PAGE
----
October 31, 2016
GTM Research has identified generator makers like General Electric, Cummins and Generac as key players the microgrid field. That makes sense, since they provide one of the cornerstone pieces of equipment for customer categories for which losing power isn’t an option, like data centers or hospitals.
But to earn their keep during the vast majority of time the power isn’t out, these generators are increasingly being hooked up with communications technology and software to use them for demand-charge management, bidding into energy markets, or as a resource to help stabilize the grid. That, in turn, can allow generator companies to bundle them into a service, complete with low-cost financing, to access a much broader set of customers.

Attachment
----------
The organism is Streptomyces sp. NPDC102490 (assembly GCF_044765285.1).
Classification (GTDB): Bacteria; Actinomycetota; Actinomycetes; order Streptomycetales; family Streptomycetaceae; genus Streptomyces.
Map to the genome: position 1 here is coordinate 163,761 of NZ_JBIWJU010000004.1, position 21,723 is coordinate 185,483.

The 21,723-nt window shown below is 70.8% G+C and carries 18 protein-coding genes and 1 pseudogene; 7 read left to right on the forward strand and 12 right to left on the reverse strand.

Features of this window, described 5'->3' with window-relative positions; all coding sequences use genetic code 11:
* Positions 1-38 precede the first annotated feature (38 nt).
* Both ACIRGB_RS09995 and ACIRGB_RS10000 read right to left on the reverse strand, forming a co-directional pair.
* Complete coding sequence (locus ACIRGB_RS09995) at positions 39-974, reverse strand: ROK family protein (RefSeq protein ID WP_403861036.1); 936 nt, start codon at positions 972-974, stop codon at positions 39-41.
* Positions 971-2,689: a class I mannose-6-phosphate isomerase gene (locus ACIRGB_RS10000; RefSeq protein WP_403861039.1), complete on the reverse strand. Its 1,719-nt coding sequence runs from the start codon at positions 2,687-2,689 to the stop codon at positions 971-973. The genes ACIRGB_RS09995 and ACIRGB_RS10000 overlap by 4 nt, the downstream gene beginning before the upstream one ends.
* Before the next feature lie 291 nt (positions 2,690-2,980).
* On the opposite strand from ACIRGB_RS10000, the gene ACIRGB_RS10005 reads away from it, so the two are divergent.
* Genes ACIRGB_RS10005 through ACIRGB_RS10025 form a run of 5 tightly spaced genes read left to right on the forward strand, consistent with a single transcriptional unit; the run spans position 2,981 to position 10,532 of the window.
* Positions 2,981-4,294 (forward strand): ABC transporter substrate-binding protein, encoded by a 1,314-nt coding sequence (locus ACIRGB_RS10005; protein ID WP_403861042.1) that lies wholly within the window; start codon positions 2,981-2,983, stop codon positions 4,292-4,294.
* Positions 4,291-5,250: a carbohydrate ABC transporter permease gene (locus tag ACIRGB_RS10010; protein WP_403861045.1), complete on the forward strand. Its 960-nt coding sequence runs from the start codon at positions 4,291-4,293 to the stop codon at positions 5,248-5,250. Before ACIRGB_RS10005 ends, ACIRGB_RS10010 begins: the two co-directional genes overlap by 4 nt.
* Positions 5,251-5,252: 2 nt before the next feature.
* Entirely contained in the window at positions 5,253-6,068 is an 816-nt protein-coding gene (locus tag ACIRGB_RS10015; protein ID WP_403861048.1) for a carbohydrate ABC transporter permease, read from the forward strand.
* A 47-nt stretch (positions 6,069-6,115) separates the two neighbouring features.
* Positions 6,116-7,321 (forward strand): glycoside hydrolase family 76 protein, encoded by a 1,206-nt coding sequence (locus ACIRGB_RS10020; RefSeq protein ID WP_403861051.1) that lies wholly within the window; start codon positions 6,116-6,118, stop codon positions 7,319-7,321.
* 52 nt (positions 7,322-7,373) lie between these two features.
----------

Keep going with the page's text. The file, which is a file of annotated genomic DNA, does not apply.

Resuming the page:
That’s how Satish Jayaram, director of Cummins Energy Ventures, described the logic behind last week’s joint venture with distributed energy controls software company Tangent Energy. Under the terms of the agreement, Cummins will be offering its EdgeGEN generators pre-integrated with Tangent’s distributed energy resource management system, a class of software that can monitor and control them as a unified energy resource. The newly formed joint venture will be marketed as “edgeGEN.”
The two companies have been working together for the past year and a half, integrating Tangent’s software into Cummins generators for a few customers. But “moving this to a joint-venture type model allows us to standardize our offering in the market, and make it sustainable for all customers,” said Jayaram.
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